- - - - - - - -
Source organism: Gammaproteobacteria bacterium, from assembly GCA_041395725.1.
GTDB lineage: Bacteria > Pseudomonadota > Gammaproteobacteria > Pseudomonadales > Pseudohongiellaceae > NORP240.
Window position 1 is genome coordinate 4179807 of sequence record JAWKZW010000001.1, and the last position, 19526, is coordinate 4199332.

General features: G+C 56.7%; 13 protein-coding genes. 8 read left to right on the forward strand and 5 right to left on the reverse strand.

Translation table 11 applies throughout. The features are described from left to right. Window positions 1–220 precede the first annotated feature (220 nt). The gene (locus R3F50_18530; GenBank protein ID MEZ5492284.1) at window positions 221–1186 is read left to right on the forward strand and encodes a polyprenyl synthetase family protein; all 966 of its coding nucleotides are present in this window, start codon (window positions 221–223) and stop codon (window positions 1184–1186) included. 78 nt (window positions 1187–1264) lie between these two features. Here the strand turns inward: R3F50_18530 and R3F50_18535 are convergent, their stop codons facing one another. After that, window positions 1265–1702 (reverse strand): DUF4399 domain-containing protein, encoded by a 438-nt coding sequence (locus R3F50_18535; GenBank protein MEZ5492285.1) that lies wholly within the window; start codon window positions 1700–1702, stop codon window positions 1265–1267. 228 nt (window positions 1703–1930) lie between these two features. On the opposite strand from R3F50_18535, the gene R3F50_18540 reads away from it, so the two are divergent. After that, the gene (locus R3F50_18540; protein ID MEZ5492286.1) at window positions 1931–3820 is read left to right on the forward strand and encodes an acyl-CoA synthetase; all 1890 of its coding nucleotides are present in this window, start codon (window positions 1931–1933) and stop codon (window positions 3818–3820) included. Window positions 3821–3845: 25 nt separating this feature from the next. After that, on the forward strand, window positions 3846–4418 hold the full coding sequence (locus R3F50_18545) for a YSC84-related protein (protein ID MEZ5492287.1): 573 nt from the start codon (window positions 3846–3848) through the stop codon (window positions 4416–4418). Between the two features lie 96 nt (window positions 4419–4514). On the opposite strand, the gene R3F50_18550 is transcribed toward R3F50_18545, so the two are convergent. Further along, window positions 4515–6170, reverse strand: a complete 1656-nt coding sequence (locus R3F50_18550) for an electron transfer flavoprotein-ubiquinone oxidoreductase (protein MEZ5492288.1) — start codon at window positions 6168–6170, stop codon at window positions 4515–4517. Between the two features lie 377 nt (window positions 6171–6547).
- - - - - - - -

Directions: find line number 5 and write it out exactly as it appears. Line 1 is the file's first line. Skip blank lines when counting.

Translation table 11 applies throughout. The features are described from left to right. Window positions 1–220 precede the first annotated feature (220 nt). The gene (locus R3F50_18530; GenBank protein ID MEZ5492284.1) at window positions 221–1186 is read left to right on the forward strand and encodes a polyprenyl synthetase family protein; all 966 of its coding nucleotides are present in this window, start codon (window positions 221–223) and stop codon (window positions 1184–1186) included. 78 nt (window positions 1187–1264) lie between these two features. Here the strand turns inward: R3F50_18530 and R3F50_18535 are convergent, their stop codons facing one another. After that, window positions 1265–1702 (reverse strand): DUF4399 domain-containing protein, encoded by a 438-nt coding sequence (locus R3F50_18535; GenBank protein MEZ5492285.1) that lies wholly within the window; start codon window positions 1700–1702, stop codon window positions 1265–1267. 228 nt (window positions 1703–1930) lie between these two features. On the opposite strand from R3F50_18535, the gene R3F50_18540 reads away from it, so the two are divergent. After that, the gene (locus R3F50_18540; protein ID MEZ5492286.1) at window positions 1931–3820 is read left to right on the forward strand and encodes an acyl-CoA synthetase; all 1890 of its coding nucleotides are present in this window, start codon (window positions 1931–1933) and stop codon (window positions 3818–3820) included. Window positions 3821–3845: 25 nt separating this feature from the next. After that, on the forward strand, window positions 3846–4418 hold the full coding sequence (locus R3F50_18545) for a YSC84-related protein (protein ID MEZ5492287.1): 573 nt from the start codon (window positions 3846–3848) through the stop codon (window positions 4416–4418). Between the two features lie 96 nt (window positions 4419–4514). On the opposite strand, the gene R3F50_18550 is transcribed toward R3F50_18545, so the two are convergent. Further along, window positions 4515–6170, reverse strand: a complete 1656-nt coding sequence (locus R3F50_18550) for an electron transfer flavoprotein-ubiquinone oxidoreductase (protein MEZ5492288.1) — start codon at window positions 6168–6170, stop codon at window positions 4515–4517. Between the two features lie 377 nt (window positions 6171–6547).